A Go player makes a weak move that loses her the game. A company’s hiring policy appears to show gender biases. A person crashes their car. Our immediate question in each case is why? Our social norms, laws and fundamental ethical principles rely on the assumption that decisions and actions have explanations, that give insight into their context, causes and consequences.
Explanation enables trust and understanding. It’s how we learn about the world and communicate our knowledge to others. It’s also how we diagnose flaws in any social or technical system to change it for the better. But ‘context, causes and consequences’ is a very broad scope, and our current understanding of what makes a good explanation is limited.
Each of the domains in my opening sentence is a target of recent research in the AI community. Today’s performance is often impressive and headline-grabbing, but not perfect. Machine learning models make mistakes, and we may rightly ask why. We should still demand explanations from AI systems, but it’s very difficult to actually get them. This is because today’s AI largely consists of so-called black boxes; data from the real world goes in, lots of complex mathematical things happen to make sense of it, and predictions, decisions or actions come out the other side. Only those outputs that are requested are produced; they come with no surrounding rationale or clarification. They may be appropriate, but they may be dangerously flawed.
You can try to look inside a black box, but you’ll obtain little insight. Fundamentally, AI is built of equations whose parameters are modified using statistics and differential calculus. There are no semantics here; no building blocks for explanations that a person would find meaningful. It’s numbers and equations all the way down.
So far, the AI field hasn’t really had to worry about this. Research takes place away from the real world, in the realm of video games and narrow ‘toy’ problems. Commercial uses are also pretty inconsequential. When my smart speaker mishears a voice command I don’t demand an explanation because while frustrating, the mistake barely matters. Where the risks are low we can bury our problems.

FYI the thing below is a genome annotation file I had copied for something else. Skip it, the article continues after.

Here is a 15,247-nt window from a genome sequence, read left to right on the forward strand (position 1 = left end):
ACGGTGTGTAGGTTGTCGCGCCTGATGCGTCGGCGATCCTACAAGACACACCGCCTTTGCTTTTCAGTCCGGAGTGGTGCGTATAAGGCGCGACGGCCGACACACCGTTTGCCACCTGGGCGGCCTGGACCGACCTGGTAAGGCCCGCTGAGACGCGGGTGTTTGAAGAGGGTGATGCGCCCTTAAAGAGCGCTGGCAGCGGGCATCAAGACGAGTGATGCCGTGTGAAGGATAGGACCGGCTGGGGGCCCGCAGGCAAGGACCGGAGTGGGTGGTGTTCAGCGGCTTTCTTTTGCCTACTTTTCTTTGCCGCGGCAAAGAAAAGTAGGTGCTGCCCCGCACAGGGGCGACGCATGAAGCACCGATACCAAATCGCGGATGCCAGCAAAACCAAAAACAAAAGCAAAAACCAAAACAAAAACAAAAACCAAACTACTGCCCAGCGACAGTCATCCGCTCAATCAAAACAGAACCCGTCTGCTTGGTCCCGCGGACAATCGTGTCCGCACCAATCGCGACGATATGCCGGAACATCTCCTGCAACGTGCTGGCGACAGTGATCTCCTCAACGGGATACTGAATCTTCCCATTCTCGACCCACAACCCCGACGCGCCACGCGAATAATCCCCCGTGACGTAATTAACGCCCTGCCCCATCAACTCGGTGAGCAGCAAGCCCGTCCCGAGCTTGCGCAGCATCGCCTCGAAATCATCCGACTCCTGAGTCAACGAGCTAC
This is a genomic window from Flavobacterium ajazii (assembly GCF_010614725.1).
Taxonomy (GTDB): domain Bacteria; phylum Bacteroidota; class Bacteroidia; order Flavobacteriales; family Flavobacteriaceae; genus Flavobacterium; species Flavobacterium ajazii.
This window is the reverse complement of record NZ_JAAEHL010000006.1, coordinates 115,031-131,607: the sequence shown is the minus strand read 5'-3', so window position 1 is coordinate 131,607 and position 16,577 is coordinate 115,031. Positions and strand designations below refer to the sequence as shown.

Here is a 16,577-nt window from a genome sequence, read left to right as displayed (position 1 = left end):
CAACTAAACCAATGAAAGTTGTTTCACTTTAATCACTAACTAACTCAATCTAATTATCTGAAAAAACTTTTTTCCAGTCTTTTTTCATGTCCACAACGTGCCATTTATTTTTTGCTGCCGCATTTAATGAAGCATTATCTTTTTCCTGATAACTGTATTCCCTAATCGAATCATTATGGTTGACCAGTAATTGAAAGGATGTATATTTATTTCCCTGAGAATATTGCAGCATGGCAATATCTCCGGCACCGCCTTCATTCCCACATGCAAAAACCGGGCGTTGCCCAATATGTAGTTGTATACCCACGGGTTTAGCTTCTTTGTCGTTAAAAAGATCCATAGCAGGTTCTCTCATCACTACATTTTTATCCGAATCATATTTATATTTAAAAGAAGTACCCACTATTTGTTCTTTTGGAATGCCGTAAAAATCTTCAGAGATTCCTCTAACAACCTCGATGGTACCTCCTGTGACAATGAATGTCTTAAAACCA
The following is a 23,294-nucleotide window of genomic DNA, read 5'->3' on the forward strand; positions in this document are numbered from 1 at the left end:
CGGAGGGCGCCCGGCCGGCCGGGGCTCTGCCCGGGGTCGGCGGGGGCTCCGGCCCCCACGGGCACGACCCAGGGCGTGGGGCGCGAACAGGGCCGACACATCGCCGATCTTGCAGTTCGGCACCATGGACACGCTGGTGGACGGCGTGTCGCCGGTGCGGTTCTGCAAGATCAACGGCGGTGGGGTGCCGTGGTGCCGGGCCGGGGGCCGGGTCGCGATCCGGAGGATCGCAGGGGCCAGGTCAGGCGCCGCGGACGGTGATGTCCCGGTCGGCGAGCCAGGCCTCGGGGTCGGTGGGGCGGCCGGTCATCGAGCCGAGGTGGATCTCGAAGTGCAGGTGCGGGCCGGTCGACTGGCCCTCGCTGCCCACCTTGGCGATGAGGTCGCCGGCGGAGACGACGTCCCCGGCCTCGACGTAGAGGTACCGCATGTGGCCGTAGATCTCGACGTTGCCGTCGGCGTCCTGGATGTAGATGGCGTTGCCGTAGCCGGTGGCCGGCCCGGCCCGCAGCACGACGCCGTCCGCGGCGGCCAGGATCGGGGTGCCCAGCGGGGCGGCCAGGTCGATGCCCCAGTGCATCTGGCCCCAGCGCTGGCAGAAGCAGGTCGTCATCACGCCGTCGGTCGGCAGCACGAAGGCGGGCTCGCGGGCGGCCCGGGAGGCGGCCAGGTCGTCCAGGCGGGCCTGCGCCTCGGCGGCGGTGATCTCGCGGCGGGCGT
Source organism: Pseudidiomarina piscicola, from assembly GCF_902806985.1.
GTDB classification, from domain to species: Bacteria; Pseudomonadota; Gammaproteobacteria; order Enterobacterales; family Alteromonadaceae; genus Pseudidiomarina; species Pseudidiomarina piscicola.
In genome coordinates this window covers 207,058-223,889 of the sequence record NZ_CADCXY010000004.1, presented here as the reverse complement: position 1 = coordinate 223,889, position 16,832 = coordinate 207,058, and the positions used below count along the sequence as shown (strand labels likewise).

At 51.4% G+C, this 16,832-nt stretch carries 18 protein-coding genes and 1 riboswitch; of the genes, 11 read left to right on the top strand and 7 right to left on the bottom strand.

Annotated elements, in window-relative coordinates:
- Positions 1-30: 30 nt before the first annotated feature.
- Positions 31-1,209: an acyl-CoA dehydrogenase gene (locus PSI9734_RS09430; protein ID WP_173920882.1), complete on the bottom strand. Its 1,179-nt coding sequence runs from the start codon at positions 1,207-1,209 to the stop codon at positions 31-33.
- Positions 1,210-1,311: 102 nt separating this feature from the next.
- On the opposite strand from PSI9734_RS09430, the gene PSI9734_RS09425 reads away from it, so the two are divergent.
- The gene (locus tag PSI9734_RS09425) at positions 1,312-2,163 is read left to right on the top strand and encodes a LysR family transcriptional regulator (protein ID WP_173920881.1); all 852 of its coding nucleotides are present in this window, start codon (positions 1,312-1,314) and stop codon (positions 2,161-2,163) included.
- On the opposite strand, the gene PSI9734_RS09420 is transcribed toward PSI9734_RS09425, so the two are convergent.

A clear exception is the content recommender systems on social networks. It seems clear that some of the fractures in modern politics are due to how these complex algorithms work to maximise ad revenue, in a way that their creators could not easily foresee or control. This is really the first AI application with much freedom to interact with humans, and the results are scary.
And we can look forward to many more ambitious uses of AI than this, far more integrated with our social fabric, as part of our legal system for example, or with the physical world through robotic embodiment. In these inevitable future applications, human welfare, and even human lives, are regularly at stake, and transparency, trust and verifiable safety are essential.
🎓 My Research
My PhD research will explore what it means to obtain genuine explanation and understanding from artificial intelligence deployed in safety-critical environments, specifically in the form of multi-agent systems. These consist of multiple actors interacting in a common environment, each working towards a goal that may be individual, shared or adversarial. Examples include fleets of vehicles (cars, trains, ships, drones…), human-robot teams collaborating on a factory floor, and stock market trading algorithms.
Some questions that I might seek to answer include:
- What is the nature of the putative trade-off between model comprehensibility and performance in autonomous intelligent systems? Could simplicity improve generalisation?
Can post-hoc explanation of black box models ever provide the level of verification and validation needed for safety-critical applications, or is inherent interpretability the only viable approach?
- Does generalised and trustworthy explanation require explicit causal and predictive models? Does it require a theory of mind?